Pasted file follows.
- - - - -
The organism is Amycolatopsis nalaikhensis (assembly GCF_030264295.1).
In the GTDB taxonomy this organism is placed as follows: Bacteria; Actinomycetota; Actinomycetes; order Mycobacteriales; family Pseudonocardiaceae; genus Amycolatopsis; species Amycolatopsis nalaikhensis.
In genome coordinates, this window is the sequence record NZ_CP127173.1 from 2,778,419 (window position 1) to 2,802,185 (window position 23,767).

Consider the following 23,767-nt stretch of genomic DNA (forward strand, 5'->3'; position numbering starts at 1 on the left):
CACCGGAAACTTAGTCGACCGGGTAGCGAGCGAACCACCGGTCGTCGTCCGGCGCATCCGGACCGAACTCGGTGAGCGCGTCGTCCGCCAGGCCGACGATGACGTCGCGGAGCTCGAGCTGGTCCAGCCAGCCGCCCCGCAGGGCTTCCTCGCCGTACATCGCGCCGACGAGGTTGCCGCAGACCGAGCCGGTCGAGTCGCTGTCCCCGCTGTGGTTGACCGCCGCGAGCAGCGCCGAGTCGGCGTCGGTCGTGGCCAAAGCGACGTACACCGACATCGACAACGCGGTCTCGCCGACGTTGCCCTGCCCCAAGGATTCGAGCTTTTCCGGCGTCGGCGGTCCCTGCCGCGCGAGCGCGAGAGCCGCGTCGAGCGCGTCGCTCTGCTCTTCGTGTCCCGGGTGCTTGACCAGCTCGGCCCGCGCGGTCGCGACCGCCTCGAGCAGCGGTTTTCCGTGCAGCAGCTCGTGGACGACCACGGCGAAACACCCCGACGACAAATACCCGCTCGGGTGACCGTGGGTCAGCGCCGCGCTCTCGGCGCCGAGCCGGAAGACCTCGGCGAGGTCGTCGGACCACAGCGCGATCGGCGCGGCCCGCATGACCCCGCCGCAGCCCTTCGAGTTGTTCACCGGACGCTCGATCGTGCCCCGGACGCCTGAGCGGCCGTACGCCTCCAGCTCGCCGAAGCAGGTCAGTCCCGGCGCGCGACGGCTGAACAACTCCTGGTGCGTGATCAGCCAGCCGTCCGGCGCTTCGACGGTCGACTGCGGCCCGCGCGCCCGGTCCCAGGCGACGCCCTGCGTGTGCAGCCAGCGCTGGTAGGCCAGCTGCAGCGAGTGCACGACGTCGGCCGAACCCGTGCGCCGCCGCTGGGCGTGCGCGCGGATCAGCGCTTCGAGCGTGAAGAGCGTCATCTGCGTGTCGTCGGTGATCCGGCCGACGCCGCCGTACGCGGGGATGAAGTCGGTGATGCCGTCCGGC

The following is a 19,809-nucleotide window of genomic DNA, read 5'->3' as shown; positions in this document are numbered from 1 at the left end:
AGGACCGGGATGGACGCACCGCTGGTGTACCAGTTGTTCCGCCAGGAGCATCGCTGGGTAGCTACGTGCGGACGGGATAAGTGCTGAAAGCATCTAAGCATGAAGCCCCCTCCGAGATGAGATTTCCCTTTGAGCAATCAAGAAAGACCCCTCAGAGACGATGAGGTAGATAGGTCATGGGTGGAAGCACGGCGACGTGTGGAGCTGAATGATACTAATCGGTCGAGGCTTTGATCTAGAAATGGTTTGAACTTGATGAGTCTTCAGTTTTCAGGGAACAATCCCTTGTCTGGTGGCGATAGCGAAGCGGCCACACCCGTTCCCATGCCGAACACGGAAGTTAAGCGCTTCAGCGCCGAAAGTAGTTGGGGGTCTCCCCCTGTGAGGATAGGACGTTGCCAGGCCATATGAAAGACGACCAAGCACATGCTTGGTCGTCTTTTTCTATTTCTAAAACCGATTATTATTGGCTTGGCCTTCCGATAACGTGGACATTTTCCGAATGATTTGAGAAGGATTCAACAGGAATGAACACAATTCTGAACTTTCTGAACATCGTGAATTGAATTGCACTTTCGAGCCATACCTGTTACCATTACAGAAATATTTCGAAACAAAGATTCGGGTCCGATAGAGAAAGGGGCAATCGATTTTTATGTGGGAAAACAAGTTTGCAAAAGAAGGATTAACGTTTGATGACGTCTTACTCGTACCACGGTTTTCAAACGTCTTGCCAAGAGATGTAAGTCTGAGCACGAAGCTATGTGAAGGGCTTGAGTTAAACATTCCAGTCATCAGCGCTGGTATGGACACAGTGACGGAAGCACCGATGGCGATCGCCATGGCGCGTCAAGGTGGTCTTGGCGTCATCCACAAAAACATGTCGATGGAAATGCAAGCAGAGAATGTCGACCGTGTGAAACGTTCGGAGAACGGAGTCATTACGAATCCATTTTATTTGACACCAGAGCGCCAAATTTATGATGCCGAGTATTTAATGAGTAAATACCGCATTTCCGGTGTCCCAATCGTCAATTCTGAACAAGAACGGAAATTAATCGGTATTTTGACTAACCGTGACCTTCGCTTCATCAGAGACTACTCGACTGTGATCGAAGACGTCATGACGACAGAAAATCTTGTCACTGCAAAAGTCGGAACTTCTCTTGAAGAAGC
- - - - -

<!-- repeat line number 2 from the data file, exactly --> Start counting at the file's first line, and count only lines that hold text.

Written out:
In the GTDB taxonomy this organism is placed as follows: Bacteria; Actinomycetota; Actinomycetes; order Mycobacteriales; family Pseudonocardiaceae; genus Amycolatopsis; species Amycolatopsis nalaikhensis.